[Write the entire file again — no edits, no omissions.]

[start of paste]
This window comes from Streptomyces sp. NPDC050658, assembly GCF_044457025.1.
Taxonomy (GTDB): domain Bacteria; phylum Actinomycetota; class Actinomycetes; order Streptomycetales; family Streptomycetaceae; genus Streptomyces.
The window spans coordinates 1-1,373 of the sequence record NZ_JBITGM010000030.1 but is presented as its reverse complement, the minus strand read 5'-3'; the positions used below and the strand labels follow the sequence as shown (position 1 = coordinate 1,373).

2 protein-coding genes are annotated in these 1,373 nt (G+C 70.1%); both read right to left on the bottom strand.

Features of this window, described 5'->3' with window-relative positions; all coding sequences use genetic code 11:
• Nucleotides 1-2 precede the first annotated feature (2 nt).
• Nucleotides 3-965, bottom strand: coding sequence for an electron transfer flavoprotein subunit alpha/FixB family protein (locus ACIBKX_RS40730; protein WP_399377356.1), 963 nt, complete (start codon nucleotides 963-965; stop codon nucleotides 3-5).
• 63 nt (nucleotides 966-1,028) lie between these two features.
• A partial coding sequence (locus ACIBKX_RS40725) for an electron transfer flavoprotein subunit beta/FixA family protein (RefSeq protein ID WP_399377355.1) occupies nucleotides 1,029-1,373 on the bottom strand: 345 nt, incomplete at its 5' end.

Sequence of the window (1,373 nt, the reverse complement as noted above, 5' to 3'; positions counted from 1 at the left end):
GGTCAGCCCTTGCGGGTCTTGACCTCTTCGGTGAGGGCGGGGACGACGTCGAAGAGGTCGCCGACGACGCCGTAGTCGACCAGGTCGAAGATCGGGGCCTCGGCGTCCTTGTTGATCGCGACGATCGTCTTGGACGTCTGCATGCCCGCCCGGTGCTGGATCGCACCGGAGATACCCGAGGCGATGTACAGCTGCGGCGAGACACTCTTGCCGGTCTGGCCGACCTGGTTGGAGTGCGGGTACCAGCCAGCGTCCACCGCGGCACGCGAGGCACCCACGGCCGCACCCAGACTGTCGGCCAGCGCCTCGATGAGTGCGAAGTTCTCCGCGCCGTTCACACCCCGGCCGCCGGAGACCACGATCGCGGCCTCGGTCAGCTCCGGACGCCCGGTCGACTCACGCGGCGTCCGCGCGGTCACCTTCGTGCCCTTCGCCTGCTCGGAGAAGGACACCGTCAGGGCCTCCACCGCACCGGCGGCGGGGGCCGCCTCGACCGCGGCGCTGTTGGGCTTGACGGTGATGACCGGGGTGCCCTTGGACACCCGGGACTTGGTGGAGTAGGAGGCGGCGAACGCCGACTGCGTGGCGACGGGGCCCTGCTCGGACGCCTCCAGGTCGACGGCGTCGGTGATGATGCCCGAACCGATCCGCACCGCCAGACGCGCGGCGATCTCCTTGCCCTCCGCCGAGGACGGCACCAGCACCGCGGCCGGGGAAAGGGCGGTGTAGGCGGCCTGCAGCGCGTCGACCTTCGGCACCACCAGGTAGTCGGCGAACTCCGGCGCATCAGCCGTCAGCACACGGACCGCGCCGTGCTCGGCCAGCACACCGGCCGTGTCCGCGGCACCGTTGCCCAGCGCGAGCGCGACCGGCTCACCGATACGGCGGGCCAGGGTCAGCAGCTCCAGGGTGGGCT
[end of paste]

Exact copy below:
This window comes from Streptomyces sp. NPDC050658, assembly GCF_044457025.1.
Taxonomy (GTDB): domain Bacteria; phylum Actinomycetota; class Actinomycetes; order Streptomycetales; family Streptomycetaceae; genus Streptomyces.
The window spans coordinates 1-1,373 of the sequence record NZ_JBITGM010000030.1 but is presented as its reverse complement, the minus strand read 5'-3'; the positions used below and the strand labels follow the sequence as shown (position 1 = coordinate 1,373).

2 protein-coding genes are annotated in these 1,373 nt (G+C 70.1%); both read right to left on the bottom strand.

Features of this window, described 5'->3' with window-relative positions; all coding sequences use genetic code 11:
• Nucleotides 1-2 precede the first annotated feature (2 nt).
• Nucleotides 3-965, bottom strand: coding sequence for an electron transfer flavoprotein subunit alpha/FixB family protein (locus ACIBKX_RS40730; protein WP_399377356.1), 963 nt, complete (start codon nucleotides 963-965; stop codon nucleotides 3-5).
• 63 nt (nucleotides 966-1,028) lie between these two features.
• A partial coding sequence (locus ACIBKX_RS40725) for an electron transfer flavoprotein subunit beta/FixA family protein (RefSeq protein ID WP_399377355.1) occupies nucleotides 1,029-1,373 on the bottom strand: 345 nt, incomplete at its 5' end.

Sequence of the window (1,373 nt, the reverse complement as noted above, 5' to 3'; positions counted from 1 at the left end):
GGTCAGCCCTTGCGGGTCTTGACCTCTTCGGTGAGGGCGGGGACGACGTCGAAGAGGTCGCCGACGACGCCGTAGTCGACCAGGTCGAAGATCGGGGCCTCGGCGTCCTTGTTGATCGCGACGATCGTCTTGGACGTCTGCATGCCCGCCCGGTGCTGGATCGCACCGGAGATACCCGAGGCGATGTACAGCTGCGGCGAGACACTCTTGCCGGTCTGGCCGACCTGGTTGGAGTGCGGGTACCAGCCAGCGTCCACCGCGGCACGCGAGGCACCCACGGCCGCACCCAGACTGTCGGCCAGCGCCTCGATGAGTGCGAAGTTCTCCGCGCCGTTCACACCCCGGCCGCCGGAGACCACGATCGCGGCCTCGGTCAGCTCCGGACGCCCGGTCGACTCACGCGGCGTCCGCGCGGTCACCTTCGTGCCCTTCGCCTGCTCGGAGAAGGACACCGTCAGGGCCTCCACCGCACCGGCGGCGGGGGCCGCCTCGACCGCGGCGCTGTTGGGCTTGACGGTGATGACCGGGGTGCCCTTGGACACCCGGGACTTGGTGGAGTAGGAGGCGGCGAACGCCGACTGCGTGGCGACGGGGCCCTGCTCGGACGCCTCCAGGTCGACGGCGTCGGTGATGATGCCCGAACCGATCCGCACCGCCAGACGCGCGGCGATCTCCTTGCCCTCCGCCGAGGACGGCACCAGCACCGCGGCCGGGGAAAGGGCGGTGTAGGCGGCCTGCAGCGCGTCGACCTTCGGCACCACCAGGTAGTCGGCGAACTCCGGCGCATCAGCCGTCAGCACACGGACCGCGCCGTGCTCGGCCAGCACACCGGCCGTGTCCGCGGCACCGTTGCCCAGCGCGAGCGCGACCGGCTCACCGATACGGCGGGCCAGGGTCAGCAGCTCCAGGGTGGGCT